Nose: Nostrils are well opened. The nose is black, brown, blue or isabella (blue + brown).
Eyes: Almond shaped, quite large. Eye color is any shade of brown or amber. Eyelids are pigmented.

Color: The base coat colors are forms of sable ranging from ivory to red and may be grizzled. Brindle markings may be present. Mask may be present. Mantle or saddle may be present. White on the extremities, with or without ticking, may be present including Irish marked and particolor patterns. Black markings may occur in the liver brown form, the dilute blue form or the combination blue + brown (isabella) form.

Eliminating Faults: …

  • Light eye: i.e., bird of prey eyes
  • Absence of any white marking at the extremity of one or more limbs.

6 Responses to “More Azawakh Color Genetics”

  1. Mimi Drake Says:

    There is no text standard, however precisely wordsmithed, that can ever adequately capture the essence of the idi – or of a dog of any race, for that matter. Even an illustrated standard will merely reduce the being into some two dimensional, geometric form.

    Breeding is both a science and an art. The science can be studied and even learned, but the art – unlikely. One breeder will paint like Picasso, another like Míro, a third – like Bart Simpson.

    The perception, the eye, is an innate ability. One either has it, or one does not. Those who see eye to eye – *usually* have some commonality of aesthetic sense. Then there are those who won’t ever “see it”, even if they memorize each and every word of that well crafted “breed standard” and attempt to visualize a creation from it.

    To me, the value of a “breed standard” is an exercise of frustration. Although both my academic background in biochemistry and my advance degree in immunology instilled disciplined thought processes in me, they never did help my breeding results until I learned to trust my eye and my intuition. So the anarchist in me was born afterwards.

    Color is cosmetic. The study of color genetics at one time fascinated and consumed my interest. Now that too has passed. Head, expression, structure – they still intrigue me.

    Sorry to butt in like this.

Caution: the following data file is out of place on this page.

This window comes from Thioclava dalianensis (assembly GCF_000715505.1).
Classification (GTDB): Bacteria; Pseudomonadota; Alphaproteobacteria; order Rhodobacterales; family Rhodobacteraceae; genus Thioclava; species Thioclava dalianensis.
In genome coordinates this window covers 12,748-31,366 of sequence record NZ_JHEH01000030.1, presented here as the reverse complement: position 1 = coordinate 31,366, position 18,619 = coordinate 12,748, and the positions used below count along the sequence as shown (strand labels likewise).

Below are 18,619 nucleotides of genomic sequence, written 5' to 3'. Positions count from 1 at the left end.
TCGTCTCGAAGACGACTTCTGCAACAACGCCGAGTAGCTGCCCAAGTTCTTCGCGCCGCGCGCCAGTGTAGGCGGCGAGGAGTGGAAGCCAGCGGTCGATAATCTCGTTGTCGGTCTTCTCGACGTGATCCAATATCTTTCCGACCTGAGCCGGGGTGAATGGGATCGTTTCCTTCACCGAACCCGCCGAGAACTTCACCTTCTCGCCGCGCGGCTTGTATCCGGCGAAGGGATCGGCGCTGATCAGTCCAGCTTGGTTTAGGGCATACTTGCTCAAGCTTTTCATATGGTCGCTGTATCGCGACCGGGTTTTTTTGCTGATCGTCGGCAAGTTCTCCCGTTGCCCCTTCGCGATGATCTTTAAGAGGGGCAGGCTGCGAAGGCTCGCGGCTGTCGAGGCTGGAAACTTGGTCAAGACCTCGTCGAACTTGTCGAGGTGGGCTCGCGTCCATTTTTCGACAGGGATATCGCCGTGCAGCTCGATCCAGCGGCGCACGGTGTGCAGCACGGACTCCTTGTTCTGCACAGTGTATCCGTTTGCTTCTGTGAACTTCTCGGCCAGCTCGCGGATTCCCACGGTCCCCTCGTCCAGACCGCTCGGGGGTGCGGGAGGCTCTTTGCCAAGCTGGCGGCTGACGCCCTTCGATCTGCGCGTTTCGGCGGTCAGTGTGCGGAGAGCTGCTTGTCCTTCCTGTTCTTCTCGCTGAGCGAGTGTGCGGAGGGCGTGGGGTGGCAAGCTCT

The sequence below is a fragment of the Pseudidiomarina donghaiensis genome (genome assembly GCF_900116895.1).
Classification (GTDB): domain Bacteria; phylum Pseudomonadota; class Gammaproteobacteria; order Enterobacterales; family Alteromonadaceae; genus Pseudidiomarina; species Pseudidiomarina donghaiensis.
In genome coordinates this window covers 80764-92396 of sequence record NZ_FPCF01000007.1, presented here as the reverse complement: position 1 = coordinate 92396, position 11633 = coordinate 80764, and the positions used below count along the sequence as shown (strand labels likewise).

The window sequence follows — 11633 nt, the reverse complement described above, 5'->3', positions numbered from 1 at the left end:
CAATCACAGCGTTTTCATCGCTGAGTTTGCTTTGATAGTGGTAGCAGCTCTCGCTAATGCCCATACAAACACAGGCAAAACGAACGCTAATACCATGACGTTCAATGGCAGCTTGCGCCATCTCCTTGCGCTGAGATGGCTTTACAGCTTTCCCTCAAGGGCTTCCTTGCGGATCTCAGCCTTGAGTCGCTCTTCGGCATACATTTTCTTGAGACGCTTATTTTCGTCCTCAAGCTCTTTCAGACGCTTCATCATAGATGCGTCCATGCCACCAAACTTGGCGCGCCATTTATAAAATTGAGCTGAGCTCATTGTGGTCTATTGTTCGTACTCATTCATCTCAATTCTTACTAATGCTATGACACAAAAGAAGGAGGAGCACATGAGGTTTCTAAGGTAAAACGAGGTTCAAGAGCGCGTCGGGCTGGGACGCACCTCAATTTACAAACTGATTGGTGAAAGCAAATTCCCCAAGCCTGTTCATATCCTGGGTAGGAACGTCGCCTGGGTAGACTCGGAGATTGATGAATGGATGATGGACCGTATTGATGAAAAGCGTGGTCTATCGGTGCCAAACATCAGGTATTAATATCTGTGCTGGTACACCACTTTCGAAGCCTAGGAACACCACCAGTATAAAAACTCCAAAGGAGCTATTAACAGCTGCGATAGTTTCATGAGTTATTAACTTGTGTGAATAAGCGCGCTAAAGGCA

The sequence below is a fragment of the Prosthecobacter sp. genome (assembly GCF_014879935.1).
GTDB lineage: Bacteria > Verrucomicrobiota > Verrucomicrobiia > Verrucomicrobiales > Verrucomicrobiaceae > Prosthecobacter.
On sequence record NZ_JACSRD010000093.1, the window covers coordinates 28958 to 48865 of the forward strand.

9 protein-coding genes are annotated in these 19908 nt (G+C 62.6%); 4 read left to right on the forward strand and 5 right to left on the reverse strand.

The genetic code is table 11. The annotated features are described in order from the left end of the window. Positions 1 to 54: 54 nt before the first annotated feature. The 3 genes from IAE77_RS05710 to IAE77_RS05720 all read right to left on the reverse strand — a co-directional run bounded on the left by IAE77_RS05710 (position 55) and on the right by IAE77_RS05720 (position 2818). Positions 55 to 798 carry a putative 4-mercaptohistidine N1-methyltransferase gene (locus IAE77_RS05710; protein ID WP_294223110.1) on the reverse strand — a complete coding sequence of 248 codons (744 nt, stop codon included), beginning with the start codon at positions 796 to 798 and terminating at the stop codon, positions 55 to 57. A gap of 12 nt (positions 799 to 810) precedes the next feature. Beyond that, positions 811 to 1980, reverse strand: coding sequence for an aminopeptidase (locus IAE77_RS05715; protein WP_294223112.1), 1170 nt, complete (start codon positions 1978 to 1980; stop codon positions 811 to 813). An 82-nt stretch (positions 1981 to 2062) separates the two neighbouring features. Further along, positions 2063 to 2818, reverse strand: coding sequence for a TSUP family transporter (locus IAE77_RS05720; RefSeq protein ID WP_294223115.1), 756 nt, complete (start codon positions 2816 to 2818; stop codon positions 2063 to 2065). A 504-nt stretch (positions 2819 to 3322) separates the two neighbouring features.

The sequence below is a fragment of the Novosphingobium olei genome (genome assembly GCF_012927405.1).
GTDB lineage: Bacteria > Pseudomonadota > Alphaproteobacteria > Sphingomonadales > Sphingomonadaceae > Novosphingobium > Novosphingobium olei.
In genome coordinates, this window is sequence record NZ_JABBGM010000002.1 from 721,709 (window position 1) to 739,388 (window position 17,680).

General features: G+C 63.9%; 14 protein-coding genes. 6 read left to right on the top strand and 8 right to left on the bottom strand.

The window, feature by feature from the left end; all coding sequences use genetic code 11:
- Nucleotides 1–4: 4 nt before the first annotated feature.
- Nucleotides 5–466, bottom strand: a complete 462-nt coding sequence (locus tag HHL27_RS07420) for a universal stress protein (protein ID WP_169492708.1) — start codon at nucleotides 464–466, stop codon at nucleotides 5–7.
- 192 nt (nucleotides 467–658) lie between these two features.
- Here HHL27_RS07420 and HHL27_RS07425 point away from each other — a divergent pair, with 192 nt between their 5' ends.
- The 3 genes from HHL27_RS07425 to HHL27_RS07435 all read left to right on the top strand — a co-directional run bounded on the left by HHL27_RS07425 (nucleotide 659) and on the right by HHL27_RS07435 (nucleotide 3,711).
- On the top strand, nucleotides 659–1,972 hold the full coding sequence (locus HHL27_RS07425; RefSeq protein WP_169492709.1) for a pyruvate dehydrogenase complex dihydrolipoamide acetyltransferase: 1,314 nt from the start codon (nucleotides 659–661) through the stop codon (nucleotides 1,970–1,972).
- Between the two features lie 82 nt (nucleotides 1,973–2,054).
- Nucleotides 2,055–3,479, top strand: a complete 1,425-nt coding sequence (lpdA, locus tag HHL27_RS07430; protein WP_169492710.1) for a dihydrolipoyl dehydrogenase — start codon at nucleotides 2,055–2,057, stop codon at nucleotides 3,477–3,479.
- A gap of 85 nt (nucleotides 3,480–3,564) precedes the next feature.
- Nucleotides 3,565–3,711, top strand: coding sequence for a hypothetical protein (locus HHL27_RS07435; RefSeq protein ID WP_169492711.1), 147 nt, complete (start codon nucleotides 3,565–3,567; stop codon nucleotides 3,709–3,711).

2. Brian Reiter Says:

    The Azawakh standard is full of logical inconsistencies. Part of the problem is the whole idea of a standard is based on a faulty premise that function follows form. The truth is that it works the other way round and the most important features of an animal are not visible in a show ring.

    My main point with these two articles was to pick an area where there is some good science (color genetics) and show how there is no correlation between reality and the rules in the standard. The standard is important because in Europe people are required to breed to the standard and win points in shows or they cannot get permission to breed.

    Perhaps a better rewrite would be to eliminate color as a breeding point. I suspect the reasons for the existing color combination rules is political and about attempting to visually distinguish Azawakh from Sloughi.

    Re-Rewrite Redux

    Color: Any combination of colors is acceptable.

  3. Mimi Drake Says:

    Y-ay, there you’ve got it!!

  4. Jess Says:

    I am quite firmly convinced that the frequent prohibition in breed standards against light eyes is due to the fact that dogs with a light eye color look more predatory, like wolves. Light eyes are creepy, they remind us of predators. Can’t have that, can we?

  5. […] 1, 2008 Previously, I wrote about the color rules in the FCI standard for the Azawakh breed. The FCI or Fédération […]

  6. Hey, nice tips. I’ll buy a bottle of beer to that man from that forum who told me to go to your blog 🙂